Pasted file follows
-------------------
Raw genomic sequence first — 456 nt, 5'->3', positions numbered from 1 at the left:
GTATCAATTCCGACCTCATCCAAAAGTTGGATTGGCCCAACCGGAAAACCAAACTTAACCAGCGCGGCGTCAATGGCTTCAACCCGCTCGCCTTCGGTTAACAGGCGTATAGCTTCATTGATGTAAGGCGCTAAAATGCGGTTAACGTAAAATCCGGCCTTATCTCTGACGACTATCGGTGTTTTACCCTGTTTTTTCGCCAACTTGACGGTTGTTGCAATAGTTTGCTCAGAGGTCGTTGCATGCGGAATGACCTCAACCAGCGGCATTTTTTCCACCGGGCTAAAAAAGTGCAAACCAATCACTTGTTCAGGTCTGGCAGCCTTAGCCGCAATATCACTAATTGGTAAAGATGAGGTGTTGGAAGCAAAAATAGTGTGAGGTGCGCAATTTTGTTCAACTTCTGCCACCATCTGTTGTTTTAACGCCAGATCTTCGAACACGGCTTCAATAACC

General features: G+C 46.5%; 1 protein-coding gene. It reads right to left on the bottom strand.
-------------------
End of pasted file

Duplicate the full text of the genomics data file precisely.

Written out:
Raw genomic sequence first — 456 nt, 5'->3', positions numbered from 1 at the left:
GTATCAATTCCGACCTCATCCAAAAGTTGGATTGGCCCAACCGGAAAACCAAACTTAACCAGCGCGGCGTCAATGGCTTCAACCCGCTCGCCTTCGGTTAACAGGCGTATAGCTTCATTGATGTAAGGCGCTAAAATGCGGTTAACGTAAAATCCGGCCTTATCTCTGACGACTATCGGTGTTTTACCCTGTTTTTTCGCCAACTTGACGGTTGTTGCAATAGTTTGCTCAGAGGTCGTTGCATGCGGAATGACCTCAACCAGCGGCATTTTTTCCACCGGGCTAAAAAAGTGCAAACCAATCACTTGTTCAGGTCTGGCAGCCTTAGCCGCAATATCACTAATTGGTAAAGATGAGGTGTTGGAAGCAAAAATAGTGTGAGGTGCGCAATTTTGTTCAACTTCTGCCACCATCTGTTGTTTTAACGCCAGATCTTCGAACACGGCTTCAATAACC

General features: G+C 46.5%; 1 protein-coding gene. It reads right to left on the bottom strand.